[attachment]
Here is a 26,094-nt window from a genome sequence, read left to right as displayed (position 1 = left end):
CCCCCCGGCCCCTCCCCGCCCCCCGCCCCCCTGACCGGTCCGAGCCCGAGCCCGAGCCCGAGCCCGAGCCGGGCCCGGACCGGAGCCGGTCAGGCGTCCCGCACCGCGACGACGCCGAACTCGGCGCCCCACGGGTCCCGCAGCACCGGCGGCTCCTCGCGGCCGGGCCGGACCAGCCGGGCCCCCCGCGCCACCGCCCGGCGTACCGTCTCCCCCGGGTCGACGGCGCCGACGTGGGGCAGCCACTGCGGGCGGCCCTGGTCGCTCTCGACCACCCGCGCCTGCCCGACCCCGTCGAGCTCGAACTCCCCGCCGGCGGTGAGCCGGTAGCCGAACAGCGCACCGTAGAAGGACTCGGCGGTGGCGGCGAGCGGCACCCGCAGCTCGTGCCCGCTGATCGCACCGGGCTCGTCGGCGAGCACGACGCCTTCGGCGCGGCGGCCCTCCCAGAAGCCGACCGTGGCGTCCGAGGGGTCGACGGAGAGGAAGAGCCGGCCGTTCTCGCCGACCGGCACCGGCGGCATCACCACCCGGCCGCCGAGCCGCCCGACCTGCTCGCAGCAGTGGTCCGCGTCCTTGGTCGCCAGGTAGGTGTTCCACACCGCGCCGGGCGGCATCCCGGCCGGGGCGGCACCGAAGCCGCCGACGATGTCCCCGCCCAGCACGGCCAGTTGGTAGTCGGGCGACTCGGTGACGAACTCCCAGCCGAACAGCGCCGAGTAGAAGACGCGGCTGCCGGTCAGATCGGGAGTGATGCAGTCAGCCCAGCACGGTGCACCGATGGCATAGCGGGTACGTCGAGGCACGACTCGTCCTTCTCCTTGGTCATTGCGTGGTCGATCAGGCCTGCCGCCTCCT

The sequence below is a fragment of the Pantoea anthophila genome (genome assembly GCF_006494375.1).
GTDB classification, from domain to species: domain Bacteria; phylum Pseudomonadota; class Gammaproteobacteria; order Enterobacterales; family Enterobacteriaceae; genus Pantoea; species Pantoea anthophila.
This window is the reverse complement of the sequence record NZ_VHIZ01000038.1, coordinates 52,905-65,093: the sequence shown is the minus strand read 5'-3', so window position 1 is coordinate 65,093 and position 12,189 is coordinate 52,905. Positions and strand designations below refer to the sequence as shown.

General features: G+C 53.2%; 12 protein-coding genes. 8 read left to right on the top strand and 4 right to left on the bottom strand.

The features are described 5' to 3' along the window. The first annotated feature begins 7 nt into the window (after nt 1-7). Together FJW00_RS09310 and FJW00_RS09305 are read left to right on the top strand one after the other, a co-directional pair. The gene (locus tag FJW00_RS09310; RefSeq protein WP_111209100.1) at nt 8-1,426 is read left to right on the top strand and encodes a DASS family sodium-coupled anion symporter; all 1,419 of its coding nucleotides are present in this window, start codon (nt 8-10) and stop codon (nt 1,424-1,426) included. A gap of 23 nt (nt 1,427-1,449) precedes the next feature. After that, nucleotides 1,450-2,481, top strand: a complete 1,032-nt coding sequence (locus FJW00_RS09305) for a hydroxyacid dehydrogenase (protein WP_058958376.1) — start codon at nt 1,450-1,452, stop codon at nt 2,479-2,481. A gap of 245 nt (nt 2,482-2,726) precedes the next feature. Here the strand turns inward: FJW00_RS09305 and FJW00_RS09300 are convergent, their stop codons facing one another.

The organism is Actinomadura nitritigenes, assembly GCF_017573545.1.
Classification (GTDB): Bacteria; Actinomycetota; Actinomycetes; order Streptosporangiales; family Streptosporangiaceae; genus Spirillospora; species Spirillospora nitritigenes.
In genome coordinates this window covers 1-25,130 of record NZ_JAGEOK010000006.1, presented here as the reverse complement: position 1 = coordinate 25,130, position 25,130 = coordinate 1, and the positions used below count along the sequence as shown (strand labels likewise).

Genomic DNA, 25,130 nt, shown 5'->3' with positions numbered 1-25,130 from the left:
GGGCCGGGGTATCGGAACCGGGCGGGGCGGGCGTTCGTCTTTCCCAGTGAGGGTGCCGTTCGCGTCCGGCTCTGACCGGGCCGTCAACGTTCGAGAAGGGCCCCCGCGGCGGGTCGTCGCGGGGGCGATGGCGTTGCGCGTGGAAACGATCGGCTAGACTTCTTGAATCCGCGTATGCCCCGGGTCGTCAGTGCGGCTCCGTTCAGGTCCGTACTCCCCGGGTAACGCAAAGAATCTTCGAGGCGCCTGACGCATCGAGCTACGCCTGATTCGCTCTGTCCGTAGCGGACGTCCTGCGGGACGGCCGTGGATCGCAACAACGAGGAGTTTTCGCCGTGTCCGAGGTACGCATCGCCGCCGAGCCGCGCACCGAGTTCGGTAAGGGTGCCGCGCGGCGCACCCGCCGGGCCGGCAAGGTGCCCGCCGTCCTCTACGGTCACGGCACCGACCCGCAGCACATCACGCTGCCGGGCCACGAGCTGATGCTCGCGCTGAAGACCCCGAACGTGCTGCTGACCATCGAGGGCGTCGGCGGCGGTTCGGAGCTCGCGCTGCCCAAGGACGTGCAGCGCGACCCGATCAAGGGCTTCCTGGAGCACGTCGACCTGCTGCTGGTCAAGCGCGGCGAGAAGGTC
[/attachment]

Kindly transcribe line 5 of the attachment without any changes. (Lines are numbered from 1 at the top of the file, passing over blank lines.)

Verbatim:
This window is the reverse complement of the sequence record NZ_VHIZ01000038.1, coordinates 52,905-65,093: the sequence shown is the minus strand read 5'-3', so window position 1 is coordinate 65,093 and position 12,189 is coordinate 52,905. Positions and strand designations below refer to the sequence as shown.